With a logic low signal on input path 250, NOR gate 278 outputs a logic high signal on signal path 280. With a logic high signal on signal path 280, transistor 282 turns on and passes the common signal from common 144 to signal path 270. With a logic high signal on input path 250, NOR gate 278 outputs a logic low signal on signal path 280. With a logic low signal on signal path 280, transistor 282 turns off and the source-drain path of transistor 282 is high impedance. Inverters 272 and 276 latch the signal on signal path 270.

With a logic high signal on signal path 270, NAND gate 252 outputs a logic low signal on signal path 254. With a logic low signal on signal path 254, transistor 256 turns on and passes the VINT signal from VINT 142 to output path 264. With a logic low signal on signal path 270, NAND gate 252 outputs a logic high signal on signal path 254. With a logic high signal on signal path 254, transistor 256 turns off and the source-drain path of transistor 256 is high impedance.

With a logic low signal on signal path 270, NOR gate 258 outputs a logic high signal on signal path 260. With a logic high signal on signal path 260, transistor 262 turns on and passes the common signal from common 144 to output path 264. With a logic high signal on signal path 270, NOR gate 258 outputs a logic low signal on signal path 260. With a logic low signal on signal path 260, transistor 262 turns off and the source-drain path of transistor 262 is high impedance.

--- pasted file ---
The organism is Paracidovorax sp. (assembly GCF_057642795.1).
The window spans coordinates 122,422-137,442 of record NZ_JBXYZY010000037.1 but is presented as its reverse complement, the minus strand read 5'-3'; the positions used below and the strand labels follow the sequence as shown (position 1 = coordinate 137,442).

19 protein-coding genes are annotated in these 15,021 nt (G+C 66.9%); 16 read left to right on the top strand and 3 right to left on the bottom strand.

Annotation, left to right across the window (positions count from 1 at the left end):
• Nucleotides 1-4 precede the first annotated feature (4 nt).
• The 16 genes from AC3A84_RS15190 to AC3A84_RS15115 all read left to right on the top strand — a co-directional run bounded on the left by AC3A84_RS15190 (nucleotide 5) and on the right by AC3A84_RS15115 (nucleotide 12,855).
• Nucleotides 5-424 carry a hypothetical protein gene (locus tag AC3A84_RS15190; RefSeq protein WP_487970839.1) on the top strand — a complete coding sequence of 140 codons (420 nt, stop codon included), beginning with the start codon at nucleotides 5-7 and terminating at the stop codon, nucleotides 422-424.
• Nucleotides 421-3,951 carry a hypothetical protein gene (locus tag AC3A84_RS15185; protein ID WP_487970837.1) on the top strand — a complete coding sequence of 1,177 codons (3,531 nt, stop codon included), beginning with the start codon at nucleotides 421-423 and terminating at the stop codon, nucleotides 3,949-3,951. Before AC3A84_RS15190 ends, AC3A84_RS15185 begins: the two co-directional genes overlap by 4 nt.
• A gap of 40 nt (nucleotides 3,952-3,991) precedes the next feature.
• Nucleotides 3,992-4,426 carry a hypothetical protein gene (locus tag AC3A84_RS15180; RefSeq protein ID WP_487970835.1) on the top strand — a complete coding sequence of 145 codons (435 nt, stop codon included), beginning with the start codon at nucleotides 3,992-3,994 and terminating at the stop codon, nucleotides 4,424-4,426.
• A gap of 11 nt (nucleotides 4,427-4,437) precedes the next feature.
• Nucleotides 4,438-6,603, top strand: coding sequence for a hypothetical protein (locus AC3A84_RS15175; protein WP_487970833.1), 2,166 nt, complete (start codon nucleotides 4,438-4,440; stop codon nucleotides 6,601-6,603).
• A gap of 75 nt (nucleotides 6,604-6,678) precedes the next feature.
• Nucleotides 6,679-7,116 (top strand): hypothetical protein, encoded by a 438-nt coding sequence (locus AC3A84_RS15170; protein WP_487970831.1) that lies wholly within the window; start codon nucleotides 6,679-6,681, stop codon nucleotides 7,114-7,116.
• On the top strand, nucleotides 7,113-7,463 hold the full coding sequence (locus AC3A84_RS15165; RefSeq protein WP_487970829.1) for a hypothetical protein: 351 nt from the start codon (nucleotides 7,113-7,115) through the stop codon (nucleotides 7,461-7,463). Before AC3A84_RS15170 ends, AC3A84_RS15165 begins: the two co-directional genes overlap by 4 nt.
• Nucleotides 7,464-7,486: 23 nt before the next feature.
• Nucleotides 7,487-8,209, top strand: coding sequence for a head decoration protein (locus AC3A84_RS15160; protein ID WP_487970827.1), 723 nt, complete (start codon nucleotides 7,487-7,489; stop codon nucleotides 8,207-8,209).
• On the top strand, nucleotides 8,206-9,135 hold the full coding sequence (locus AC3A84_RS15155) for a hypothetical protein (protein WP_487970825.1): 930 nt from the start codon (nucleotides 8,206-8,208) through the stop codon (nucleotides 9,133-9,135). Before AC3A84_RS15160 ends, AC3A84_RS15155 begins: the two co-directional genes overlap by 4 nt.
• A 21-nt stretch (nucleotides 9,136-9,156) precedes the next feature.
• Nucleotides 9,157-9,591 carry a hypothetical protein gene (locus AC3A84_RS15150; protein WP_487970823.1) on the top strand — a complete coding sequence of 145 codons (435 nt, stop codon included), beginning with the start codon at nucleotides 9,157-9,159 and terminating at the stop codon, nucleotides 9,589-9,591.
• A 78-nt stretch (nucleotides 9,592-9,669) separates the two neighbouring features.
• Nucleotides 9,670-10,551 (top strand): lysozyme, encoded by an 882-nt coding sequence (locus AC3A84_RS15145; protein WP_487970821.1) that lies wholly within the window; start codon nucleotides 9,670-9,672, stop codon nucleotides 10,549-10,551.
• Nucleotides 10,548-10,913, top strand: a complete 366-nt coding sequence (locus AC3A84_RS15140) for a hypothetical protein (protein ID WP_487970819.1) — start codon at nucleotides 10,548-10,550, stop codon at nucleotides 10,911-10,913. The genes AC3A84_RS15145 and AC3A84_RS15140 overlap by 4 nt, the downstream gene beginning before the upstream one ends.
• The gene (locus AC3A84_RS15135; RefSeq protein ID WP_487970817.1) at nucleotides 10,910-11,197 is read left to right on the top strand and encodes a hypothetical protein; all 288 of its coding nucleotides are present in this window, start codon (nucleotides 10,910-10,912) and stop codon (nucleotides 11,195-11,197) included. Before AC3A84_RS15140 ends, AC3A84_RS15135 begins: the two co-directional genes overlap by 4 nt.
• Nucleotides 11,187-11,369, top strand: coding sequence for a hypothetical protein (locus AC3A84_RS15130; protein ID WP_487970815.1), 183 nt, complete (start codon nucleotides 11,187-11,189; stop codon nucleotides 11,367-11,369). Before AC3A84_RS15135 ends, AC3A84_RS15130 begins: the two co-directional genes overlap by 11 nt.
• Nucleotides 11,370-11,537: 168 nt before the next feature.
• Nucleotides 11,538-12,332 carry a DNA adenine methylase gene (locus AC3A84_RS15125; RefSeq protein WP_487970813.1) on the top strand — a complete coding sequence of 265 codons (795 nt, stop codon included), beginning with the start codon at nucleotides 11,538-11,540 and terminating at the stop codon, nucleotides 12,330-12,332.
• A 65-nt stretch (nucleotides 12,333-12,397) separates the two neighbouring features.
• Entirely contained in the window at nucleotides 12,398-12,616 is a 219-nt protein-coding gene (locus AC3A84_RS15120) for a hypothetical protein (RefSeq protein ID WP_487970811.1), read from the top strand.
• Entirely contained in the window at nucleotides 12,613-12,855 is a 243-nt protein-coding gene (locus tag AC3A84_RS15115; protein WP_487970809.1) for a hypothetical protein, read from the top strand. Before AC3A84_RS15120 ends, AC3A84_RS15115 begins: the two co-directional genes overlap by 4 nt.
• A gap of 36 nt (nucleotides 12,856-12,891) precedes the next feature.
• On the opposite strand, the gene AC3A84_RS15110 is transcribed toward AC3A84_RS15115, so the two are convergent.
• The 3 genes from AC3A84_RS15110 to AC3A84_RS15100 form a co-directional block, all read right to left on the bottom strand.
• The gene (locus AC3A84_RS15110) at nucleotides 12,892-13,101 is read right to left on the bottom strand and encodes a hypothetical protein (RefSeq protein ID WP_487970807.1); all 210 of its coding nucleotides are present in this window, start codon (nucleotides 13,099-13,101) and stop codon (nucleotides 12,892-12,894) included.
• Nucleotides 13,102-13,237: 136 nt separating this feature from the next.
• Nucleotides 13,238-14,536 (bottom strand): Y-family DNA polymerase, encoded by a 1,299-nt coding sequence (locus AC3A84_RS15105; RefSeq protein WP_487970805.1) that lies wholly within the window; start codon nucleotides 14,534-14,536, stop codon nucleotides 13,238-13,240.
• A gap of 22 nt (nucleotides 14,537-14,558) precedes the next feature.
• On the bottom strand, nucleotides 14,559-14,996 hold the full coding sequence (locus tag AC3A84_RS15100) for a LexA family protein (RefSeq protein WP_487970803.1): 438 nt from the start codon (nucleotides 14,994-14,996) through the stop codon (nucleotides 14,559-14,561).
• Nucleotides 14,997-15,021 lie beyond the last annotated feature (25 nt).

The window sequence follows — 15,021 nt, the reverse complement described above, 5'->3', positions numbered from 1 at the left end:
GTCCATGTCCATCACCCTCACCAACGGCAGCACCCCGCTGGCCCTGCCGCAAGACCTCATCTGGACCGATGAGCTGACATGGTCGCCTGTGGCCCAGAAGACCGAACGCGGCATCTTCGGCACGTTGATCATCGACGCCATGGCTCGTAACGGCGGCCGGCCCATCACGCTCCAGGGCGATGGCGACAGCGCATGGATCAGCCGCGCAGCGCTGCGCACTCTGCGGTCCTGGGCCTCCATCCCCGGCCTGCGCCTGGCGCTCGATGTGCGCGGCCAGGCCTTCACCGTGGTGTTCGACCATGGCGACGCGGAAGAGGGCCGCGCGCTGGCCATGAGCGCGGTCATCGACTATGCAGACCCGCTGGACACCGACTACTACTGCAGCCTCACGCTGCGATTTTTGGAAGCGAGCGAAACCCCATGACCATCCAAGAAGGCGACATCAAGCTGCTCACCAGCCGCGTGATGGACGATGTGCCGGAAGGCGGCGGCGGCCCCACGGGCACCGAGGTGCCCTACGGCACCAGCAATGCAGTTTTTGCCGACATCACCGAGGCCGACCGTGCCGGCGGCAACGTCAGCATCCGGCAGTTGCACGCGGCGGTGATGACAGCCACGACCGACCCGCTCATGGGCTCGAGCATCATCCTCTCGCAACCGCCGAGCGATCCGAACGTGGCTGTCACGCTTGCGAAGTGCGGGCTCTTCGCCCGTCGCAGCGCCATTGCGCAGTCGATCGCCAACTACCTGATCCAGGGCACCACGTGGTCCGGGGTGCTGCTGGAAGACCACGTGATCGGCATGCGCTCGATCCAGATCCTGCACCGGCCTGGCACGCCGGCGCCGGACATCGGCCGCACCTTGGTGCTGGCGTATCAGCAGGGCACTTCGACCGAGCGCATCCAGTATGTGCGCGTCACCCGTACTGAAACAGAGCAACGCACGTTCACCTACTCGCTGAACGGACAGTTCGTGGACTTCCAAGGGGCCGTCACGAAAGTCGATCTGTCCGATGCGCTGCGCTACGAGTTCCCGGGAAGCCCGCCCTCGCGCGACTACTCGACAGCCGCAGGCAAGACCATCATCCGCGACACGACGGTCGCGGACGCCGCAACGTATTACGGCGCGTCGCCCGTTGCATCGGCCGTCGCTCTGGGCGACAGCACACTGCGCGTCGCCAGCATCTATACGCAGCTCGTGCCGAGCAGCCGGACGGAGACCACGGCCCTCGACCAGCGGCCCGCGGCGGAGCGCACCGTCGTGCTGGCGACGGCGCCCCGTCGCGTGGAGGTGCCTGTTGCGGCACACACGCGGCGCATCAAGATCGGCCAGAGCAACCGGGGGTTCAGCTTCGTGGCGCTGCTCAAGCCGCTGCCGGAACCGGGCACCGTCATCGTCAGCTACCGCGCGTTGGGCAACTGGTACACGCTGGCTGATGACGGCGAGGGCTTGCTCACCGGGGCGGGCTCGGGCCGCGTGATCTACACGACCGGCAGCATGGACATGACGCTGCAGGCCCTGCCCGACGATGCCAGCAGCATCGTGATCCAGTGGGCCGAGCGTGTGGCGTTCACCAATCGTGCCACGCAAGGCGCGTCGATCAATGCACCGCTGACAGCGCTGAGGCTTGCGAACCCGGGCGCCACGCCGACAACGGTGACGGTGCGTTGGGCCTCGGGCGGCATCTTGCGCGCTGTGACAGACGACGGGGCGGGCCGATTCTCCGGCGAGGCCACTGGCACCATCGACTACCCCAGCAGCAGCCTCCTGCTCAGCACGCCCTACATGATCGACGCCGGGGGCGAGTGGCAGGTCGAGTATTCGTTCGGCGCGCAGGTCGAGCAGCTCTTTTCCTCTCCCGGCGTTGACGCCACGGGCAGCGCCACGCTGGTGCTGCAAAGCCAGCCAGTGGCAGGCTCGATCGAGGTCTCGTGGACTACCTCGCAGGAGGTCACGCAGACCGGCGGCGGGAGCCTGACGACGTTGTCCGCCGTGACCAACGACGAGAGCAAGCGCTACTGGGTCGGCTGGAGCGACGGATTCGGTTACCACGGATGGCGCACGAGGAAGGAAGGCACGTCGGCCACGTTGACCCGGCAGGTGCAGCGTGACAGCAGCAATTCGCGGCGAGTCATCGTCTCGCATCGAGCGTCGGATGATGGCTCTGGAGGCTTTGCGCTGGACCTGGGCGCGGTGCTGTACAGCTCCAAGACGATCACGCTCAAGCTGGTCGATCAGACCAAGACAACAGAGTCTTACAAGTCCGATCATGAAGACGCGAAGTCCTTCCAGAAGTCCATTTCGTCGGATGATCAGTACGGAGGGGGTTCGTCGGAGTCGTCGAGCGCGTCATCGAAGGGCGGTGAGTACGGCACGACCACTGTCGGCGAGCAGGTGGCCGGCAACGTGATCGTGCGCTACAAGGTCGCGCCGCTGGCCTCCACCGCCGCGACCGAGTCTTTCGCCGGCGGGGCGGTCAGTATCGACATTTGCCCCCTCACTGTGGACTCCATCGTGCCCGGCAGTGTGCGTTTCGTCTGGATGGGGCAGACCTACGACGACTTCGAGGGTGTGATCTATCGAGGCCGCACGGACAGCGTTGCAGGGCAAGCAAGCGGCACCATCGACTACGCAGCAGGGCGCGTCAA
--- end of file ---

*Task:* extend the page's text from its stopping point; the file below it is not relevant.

In operation, a logic high signal on input path 250 provides a logic high signal on output path 264 delayed by the rising edge propagation delay of OCD replica 230. OCD replica 230A delays the dCLKA signal in this manner to provide the feedback signal used to adjust the dCLKA signal to compensate for the rising edge propagation delay of OCD 118. A logic low signal on input path 250 provides a logic low signal on output path 264 delayed by the falling edge propagation delay of OCD replica 230. OCD replica 230B delays an inverted dCLKB signal in this manner to provide the feedback signal used to adjust the dCLKB signal to compensate for the falling edge propagation delay of OCD 118.